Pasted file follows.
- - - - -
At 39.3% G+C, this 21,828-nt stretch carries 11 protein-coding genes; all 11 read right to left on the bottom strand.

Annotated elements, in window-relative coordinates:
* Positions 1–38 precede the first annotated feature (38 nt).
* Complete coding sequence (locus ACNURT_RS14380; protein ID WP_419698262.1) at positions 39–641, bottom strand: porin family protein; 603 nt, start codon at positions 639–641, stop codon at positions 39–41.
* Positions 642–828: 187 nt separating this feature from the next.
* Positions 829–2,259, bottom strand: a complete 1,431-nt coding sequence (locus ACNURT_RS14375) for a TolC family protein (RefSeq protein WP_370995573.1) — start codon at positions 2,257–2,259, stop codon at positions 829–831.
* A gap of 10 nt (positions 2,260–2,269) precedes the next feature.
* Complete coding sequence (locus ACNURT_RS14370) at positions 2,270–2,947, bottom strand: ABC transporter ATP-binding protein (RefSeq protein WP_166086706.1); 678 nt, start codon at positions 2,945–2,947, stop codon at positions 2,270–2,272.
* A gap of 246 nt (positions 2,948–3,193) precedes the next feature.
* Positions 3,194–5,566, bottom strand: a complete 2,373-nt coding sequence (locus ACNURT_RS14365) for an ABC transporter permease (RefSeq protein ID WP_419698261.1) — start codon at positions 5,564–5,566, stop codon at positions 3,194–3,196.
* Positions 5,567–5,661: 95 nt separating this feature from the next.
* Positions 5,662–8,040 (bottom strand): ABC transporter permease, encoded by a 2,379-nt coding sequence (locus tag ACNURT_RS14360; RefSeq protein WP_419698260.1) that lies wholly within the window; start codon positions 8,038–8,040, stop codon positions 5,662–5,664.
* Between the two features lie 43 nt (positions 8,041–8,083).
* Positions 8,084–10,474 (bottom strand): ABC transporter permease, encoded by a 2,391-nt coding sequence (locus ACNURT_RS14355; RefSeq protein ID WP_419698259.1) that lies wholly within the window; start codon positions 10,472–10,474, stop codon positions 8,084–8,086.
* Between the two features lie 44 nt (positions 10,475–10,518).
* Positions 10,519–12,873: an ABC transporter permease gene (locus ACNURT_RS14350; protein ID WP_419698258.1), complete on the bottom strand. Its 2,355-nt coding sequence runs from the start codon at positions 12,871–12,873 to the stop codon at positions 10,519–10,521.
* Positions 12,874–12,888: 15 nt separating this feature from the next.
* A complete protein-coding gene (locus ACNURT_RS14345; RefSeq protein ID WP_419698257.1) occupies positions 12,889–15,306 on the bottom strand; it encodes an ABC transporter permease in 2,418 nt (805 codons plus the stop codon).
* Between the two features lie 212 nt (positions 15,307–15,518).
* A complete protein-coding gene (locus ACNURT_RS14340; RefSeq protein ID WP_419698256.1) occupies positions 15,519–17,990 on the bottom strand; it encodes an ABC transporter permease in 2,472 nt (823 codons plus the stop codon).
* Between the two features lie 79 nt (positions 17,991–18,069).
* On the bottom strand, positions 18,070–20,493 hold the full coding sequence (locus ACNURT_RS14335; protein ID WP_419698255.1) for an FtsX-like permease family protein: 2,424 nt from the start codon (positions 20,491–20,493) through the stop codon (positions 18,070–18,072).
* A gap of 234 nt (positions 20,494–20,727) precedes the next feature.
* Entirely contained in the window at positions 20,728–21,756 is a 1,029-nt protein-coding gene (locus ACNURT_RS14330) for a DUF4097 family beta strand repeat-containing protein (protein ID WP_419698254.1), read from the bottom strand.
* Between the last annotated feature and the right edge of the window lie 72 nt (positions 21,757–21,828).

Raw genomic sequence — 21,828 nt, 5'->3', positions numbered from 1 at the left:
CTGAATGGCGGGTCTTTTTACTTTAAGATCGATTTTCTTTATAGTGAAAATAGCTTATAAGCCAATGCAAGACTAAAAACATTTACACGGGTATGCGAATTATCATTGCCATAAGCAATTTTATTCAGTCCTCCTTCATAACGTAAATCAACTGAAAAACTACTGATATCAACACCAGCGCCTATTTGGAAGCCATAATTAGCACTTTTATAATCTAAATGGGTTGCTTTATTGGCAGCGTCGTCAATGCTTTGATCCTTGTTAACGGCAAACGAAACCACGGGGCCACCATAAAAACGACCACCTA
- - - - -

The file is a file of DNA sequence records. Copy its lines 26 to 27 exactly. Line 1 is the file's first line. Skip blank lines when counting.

Raw genomic sequence — 21,828 nt, 5'->3', positions numbered from 1 at the left:
CTGAATGGCGGGTCTTTTTACTTTAAGATCGATTTTCTTTATAGTGAAAATAGCTTATAAGCCAATGCAAGACTAAAAACATTTACACGGGTATGCGAATTATCATTGCCATAAGCAATTTTATTCAGTCCTCCTTCATAACGTAAATCAACTGAAAAACTACTGATATCAACACCAGCGCCTATTTGGAAGCCATAATTAGCACTTTTATAATCTAAATGGGTTGCTTTATTGGCAGCGTCGTCAATGCTTTGATCCTTGTTAACGGCAAACGAAACCACGGGGCCACCATAAAAACGACCACCTA